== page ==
Back when we were beautiful…

I had to go to the mall today to buy a birthday present for my friend’s daughter, who is turning 8. Walking into the mall with a five year-old boy is always an adventure, and I usually sneak all such errands under the radar while he’s at school or camp. I couldn’t do that today as I had to be a grown-up and have a mammogram during his last hours of camp, so I was stuck.

We entered through J.C. Penney as I wanted to go the store Justice for the birthday gift. I was told that the birthday girl is into fashion, so I decided clothes were my best option, and from my limited wanderings around the mall, Justice seemed like as good a place as any to get some cute little girl clothes. In we went, my stride long and determined, The Boy skipping to keep up with my pace.

Then we hit the women’s clothing section, and I saw the cute little red blazer with the rolled up sleeves and the cuffed, faded blue jeans with the rose embroidery. I stopped and touched the blazer, the soft silk of the lining showing on the outside of the sleeves where the were rolled. For a moment I was back in college, circa 1989, finishing getting dressed to head out on a Thursday night with my roommate and best friend, our hair curly and pulled up off our faces, cascading down our backs, unruly and sexy and wild.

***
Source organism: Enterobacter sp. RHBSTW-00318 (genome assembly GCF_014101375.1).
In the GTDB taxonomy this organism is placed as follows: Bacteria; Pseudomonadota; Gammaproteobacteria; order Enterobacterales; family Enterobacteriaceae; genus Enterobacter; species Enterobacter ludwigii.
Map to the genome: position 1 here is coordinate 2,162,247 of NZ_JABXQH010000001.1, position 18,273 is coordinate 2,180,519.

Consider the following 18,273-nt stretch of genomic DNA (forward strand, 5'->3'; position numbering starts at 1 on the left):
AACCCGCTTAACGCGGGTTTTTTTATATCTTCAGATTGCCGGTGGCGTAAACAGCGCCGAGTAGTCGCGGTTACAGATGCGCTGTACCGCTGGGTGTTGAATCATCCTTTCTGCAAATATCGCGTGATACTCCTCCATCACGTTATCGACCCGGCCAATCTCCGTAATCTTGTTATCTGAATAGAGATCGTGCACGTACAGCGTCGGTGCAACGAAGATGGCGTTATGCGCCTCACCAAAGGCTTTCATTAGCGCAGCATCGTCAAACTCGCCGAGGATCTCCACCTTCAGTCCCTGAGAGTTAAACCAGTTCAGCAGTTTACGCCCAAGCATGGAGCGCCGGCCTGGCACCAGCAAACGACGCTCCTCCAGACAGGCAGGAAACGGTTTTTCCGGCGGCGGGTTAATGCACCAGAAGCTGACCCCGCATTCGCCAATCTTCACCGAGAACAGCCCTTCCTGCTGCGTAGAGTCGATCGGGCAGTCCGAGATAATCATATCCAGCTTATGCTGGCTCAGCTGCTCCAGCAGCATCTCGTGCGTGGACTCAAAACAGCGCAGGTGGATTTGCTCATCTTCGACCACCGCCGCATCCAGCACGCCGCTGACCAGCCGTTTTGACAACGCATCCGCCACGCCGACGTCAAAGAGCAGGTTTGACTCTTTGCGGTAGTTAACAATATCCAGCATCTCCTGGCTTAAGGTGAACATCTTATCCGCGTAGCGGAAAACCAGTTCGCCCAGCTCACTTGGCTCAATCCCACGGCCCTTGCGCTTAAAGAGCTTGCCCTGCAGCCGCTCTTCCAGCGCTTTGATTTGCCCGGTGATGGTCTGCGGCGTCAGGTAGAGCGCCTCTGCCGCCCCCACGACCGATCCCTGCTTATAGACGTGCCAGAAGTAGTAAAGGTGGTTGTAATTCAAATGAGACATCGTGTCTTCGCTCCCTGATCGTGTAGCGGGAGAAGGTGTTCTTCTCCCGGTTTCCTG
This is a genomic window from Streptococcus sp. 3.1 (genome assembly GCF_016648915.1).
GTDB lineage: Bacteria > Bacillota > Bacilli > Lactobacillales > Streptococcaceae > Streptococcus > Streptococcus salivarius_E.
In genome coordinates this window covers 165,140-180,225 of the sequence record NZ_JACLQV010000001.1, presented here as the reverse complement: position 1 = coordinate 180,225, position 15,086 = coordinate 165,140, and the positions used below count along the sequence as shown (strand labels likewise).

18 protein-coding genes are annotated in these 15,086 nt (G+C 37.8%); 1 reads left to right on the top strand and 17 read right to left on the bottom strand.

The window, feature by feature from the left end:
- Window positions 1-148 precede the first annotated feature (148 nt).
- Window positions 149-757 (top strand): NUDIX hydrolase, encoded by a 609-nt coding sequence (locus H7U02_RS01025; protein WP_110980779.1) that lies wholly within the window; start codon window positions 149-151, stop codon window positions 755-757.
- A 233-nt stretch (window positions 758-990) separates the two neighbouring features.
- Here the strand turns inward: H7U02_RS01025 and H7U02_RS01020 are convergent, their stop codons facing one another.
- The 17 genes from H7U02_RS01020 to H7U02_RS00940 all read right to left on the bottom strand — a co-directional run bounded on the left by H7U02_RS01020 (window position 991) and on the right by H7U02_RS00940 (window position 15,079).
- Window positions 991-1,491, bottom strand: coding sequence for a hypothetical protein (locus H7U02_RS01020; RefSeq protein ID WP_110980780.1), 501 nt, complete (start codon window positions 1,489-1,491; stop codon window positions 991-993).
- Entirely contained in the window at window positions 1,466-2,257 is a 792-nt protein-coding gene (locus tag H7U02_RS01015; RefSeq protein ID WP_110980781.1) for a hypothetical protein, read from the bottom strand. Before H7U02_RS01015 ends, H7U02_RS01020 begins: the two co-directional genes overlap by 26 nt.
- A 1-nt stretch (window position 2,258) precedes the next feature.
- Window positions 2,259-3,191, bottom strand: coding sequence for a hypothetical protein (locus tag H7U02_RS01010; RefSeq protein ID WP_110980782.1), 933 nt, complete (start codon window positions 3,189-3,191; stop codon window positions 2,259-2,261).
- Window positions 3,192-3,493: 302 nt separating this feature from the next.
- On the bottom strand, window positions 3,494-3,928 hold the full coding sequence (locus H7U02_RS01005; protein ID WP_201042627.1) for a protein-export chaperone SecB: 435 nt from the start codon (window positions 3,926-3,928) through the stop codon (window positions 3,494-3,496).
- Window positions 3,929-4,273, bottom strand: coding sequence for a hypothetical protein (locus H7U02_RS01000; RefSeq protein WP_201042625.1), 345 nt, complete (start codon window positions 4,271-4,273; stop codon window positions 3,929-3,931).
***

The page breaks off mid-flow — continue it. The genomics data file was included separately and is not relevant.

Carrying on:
How beautiful we were, how completely unaware of our own power and the luxury of our lives as undergraduates at a private women’s college in Boston. Our tuition was paid, and our part-time jobs provided enough pocket money to ensure we could pay the cover charge to get into any bar we wanted, where we then would drink for free all night courtesy of the handsome and buff young men who clamored around us. We never felt it, of course, but we held all the cards. We had what they wanted. All we felt, however, was the fleeting loneliness at the end of the night when we would walk away from the bar, arms wrapped around one another to keep ourselves from falling down, laughing at something one of the hapless young men had said or done. We wanted them to love us, and they did. We just never knew, and in our own way, we were as clueless as they.

I came out of my reverie to the sound of The Boy’s whining and tugging at my hand. “Let’s go, Mama! I want to go to the Lego store!”

I released my hold on the blazer and allowed myself to be pulled forward through time to the present, to the exquisiteness of my real life, by the beautiful boy who now owns my heart. As he dragged me along, I mused that fifteen years from now he will be one of the handsome and buff young men in another bar, in another town. He will wait for one of the young women in that bar, so beautiful and powerful, to notice him, never dreaming that was his mother forty-odd years before.  With much bigger hair, of course.

Six Sentence Stories

I stumbled across the blog Two Shoes in Texas earlier today.  The author, a woman named Josie, posts writing prompts for her readers to participate in, and the one that started accepting submissions today is called Six Sentence Stories.  Each Thursday, Josie posts a new prompt.  This week’s prompt is “dream.”  Here is my submission.